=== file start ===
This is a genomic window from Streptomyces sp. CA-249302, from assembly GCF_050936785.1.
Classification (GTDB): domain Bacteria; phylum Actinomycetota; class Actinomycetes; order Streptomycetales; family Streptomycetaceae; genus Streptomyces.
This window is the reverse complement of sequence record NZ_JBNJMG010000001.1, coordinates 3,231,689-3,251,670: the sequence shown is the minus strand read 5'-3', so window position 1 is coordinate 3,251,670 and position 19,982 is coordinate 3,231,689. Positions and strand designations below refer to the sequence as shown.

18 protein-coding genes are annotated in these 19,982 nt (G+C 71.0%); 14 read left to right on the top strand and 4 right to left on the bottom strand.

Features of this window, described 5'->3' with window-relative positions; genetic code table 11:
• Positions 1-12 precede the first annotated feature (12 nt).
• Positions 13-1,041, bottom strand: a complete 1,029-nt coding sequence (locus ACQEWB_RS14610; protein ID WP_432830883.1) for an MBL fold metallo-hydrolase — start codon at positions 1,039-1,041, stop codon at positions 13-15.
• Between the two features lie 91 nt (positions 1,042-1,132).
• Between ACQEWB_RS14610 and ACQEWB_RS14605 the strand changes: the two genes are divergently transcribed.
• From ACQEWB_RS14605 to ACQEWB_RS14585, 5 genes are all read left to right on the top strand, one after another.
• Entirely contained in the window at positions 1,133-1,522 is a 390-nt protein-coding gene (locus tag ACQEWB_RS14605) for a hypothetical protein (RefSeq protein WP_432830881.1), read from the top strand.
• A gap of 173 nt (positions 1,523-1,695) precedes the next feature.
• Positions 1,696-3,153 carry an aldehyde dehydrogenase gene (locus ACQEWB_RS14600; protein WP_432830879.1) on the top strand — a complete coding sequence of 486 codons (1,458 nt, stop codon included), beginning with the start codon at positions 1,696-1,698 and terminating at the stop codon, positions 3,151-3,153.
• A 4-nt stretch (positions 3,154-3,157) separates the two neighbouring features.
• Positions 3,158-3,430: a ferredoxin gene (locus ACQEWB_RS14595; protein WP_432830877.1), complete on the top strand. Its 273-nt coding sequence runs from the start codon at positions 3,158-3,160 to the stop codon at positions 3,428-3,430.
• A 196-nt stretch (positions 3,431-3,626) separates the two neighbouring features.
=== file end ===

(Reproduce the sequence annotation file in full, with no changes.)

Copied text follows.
This is a genomic window from Streptomyces sp. CA-249302, from assembly GCF_050936785.1.
Classification (GTDB): domain Bacteria; phylum Actinomycetota; class Actinomycetes; order Streptomycetales; family Streptomycetaceae; genus Streptomyces.
This window is the reverse complement of sequence record NZ_JBNJMG010000001.1, coordinates 3,231,689-3,251,670: the sequence shown is the minus strand read 5'-3', so window position 1 is coordinate 3,251,670 and position 19,982 is coordinate 3,231,689. Positions and strand designations below refer to the sequence as shown.

18 protein-coding genes are annotated in these 19,982 nt (G+C 71.0%); 14 read left to right on the top strand and 4 right to left on the bottom strand.

Features of this window, described 5'->3' with window-relative positions; genetic code table 11:
• Positions 1-12 precede the first annotated feature (12 nt).
• Positions 13-1,041, bottom strand: a complete 1,029-nt coding sequence (locus ACQEWB_RS14610; protein ID WP_432830883.1) for an MBL fold metallo-hydrolase — start codon at positions 1,039-1,041, stop codon at positions 13-15.
• Between the two features lie 91 nt (positions 1,042-1,132).
• Between ACQEWB_RS14610 and ACQEWB_RS14605 the strand changes: the two genes are divergently transcribed.
• From ACQEWB_RS14605 to ACQEWB_RS14585, 5 genes are all read left to right on the top strand, one after another.
• Entirely contained in the window at positions 1,133-1,522 is a 390-nt protein-coding gene (locus tag ACQEWB_RS14605) for a hypothetical protein (RefSeq protein WP_432830881.1), read from the top strand.
• A gap of 173 nt (positions 1,523-1,695) precedes the next feature.
• Positions 1,696-3,153 carry an aldehyde dehydrogenase gene (locus ACQEWB_RS14600; protein WP_432830879.1) on the top strand — a complete coding sequence of 486 codons (1,458 nt, stop codon included), beginning with the start codon at positions 1,696-1,698 and terminating at the stop codon, positions 3,151-3,153.
• A 4-nt stretch (positions 3,154-3,157) separates the two neighbouring features.
• Positions 3,158-3,430: a ferredoxin gene (locus ACQEWB_RS14595; protein WP_432830877.1), complete on the top strand. Its 273-nt coding sequence runs from the start codon at positions 3,158-3,160 to the stop codon at positions 3,428-3,430.
• A 196-nt stretch (positions 3,431-3,626) separates the two neighbouring features.